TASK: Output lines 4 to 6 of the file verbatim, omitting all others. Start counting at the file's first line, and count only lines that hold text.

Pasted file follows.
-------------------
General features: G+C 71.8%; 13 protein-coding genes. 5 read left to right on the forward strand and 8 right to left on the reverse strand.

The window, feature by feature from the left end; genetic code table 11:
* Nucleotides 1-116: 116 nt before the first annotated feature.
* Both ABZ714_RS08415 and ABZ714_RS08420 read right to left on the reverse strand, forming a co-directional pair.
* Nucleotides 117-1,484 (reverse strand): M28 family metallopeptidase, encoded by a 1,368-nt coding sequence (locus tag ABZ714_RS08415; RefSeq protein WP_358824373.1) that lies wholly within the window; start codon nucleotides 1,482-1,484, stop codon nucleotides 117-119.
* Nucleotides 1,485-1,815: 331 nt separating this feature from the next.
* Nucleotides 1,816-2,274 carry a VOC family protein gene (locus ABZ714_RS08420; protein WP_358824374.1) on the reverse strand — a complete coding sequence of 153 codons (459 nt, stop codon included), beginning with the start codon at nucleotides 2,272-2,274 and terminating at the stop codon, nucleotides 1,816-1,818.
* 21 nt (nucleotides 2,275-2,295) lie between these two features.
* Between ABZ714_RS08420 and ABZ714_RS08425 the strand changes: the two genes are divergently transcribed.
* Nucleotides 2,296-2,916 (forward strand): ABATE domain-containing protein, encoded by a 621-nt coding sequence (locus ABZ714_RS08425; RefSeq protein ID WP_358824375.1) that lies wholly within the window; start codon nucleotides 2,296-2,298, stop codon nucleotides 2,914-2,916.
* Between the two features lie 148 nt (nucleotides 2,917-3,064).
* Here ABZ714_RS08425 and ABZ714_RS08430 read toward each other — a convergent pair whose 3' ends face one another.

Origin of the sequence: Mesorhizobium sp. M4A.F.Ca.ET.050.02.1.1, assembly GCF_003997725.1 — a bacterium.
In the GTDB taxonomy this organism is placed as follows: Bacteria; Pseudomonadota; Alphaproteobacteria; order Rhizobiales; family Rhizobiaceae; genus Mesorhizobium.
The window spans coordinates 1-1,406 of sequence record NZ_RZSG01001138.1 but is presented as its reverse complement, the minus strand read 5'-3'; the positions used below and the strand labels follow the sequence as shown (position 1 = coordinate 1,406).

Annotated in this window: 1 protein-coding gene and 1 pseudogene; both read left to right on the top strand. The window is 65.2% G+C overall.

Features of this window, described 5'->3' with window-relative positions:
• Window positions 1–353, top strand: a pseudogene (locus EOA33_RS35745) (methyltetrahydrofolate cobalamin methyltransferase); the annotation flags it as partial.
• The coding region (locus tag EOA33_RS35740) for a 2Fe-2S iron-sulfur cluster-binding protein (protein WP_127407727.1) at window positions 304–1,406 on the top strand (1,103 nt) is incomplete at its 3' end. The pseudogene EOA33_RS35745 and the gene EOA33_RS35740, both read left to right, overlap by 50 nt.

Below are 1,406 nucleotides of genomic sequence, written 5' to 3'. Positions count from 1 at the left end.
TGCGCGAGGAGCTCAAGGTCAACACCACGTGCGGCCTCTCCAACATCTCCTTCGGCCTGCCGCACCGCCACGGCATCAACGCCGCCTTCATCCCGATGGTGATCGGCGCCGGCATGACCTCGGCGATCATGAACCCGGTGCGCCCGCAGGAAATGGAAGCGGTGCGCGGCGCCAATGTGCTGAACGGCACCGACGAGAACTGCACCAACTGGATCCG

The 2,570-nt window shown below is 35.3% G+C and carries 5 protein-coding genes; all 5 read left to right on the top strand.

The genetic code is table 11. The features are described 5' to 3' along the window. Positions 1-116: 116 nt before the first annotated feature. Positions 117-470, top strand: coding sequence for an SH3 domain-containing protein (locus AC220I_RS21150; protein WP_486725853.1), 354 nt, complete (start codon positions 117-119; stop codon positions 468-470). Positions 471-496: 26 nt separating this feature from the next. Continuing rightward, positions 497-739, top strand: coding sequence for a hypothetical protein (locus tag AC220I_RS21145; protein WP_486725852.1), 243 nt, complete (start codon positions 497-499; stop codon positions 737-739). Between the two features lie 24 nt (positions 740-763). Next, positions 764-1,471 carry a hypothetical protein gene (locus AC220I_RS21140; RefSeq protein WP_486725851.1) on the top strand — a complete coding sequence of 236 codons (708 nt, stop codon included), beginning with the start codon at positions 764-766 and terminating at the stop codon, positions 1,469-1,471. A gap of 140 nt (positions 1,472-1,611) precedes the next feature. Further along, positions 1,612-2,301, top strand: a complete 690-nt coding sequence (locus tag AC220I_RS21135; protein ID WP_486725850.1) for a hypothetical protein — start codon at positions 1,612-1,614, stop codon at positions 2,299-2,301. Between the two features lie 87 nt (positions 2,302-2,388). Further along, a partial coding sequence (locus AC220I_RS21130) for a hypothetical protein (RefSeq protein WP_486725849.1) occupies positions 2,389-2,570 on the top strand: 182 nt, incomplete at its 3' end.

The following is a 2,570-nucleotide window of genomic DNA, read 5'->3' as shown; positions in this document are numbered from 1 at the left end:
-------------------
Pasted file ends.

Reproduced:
* Both ABZ714_RS08415 and ABZ714_RS08420 read right to left on the reverse strand, forming a co-directional pair.
* Nucleotides 117-1,484 (reverse strand): M28 family metallopeptidase, encoded by a 1,368-nt coding sequence (locus tag ABZ714_RS08415; RefSeq protein WP_358824373.1) that lies wholly within the window; start codon nucleotides 1,482-1,484, stop codon nucleotides 117-119.
* Nucleotides 1,485-1,815: 331 nt separating this feature from the next.